Let this be a lesson to all nations including America – if you close your doors to foreigners: immigrants and visitors – prosperity is unlikely to come by. In India there is a saying that roughly translated means “Unexpected guests bring prosperity”, and it seems that whether you believe in the elephant god Lord Ganesha or not, the saying is true.
I went to the Italian consulate last year to obtain a visa and was summarily refused even the opportunity to submit my papers because there were only 8 days left for my trip and they require good 30 days notice. Now, I am not aware of too many businesses that can predict all their sales opportunities more than a month in advance – I would assume that there is in fact a Chi-square like distribution (yes, like the one in all the Long Tail diagrams) with most visitors being last minute travelers. At the same time, Brazil, Mexico and Taiwan all provided a visa in less than a day. Not only was my visa refused, the visa staff was rude and unprofessional. I was really keen to visit Italy and build business relationships and spend time (and money) as a tourist.
So today’s New York Times article on Italy In a Funk, Italy Sings an Aria of Disappointment did not come as a surprise.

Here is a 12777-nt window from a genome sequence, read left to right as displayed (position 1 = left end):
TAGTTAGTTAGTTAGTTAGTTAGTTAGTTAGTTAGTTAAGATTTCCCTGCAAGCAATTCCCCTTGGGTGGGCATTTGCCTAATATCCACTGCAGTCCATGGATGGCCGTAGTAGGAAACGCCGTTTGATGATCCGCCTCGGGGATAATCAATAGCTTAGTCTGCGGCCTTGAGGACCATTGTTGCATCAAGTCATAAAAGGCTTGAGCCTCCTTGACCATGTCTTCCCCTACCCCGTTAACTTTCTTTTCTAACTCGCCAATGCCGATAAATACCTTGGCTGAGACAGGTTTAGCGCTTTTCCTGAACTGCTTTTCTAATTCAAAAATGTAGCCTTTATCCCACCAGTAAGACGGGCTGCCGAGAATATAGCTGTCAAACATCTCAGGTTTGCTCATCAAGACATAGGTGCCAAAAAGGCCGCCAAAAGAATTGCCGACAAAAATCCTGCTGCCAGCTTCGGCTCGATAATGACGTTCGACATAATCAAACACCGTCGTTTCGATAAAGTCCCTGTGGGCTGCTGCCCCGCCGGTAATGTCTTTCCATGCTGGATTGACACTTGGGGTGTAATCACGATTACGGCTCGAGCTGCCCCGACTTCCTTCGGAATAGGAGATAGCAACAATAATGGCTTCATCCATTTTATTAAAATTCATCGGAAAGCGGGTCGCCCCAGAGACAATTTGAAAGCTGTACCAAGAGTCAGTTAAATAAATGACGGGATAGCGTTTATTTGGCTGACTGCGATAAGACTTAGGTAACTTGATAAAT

But these days, for all the outside adoration and all of its innate strengths, Italy seems not to love itself. The word here is “malessere,” or “malaise”; it implies a collective funk — economic, political and social — summed up in a recent poll: Italians, despite their claim to have mastered the art of living, say they are the least happy people in Western Europe.
And co-incidentally on my flight to India, I sat next to a 25-year old beautiful Italian woman, Aastha – a second generation immigrant born in Italy to Indian parents. She is now studying design in London and has no intention of returning to Italy but probably work either in London or other growing markets. She told me that she was not sure Italy had room for growth. This is not good for a nation that has the second highest ageing population in Europe when you are immigrants start leaving. The New York Times article suggests that the same is true for native Italians.
Back home, we may be able to learn from this. The United States, as it struggles with the immigration issue in this election cycle, could be at a make or break point for its future. Are we going to stay open to the Aastha’s of the world or are we going to sing a country song of disappointment in 20 years?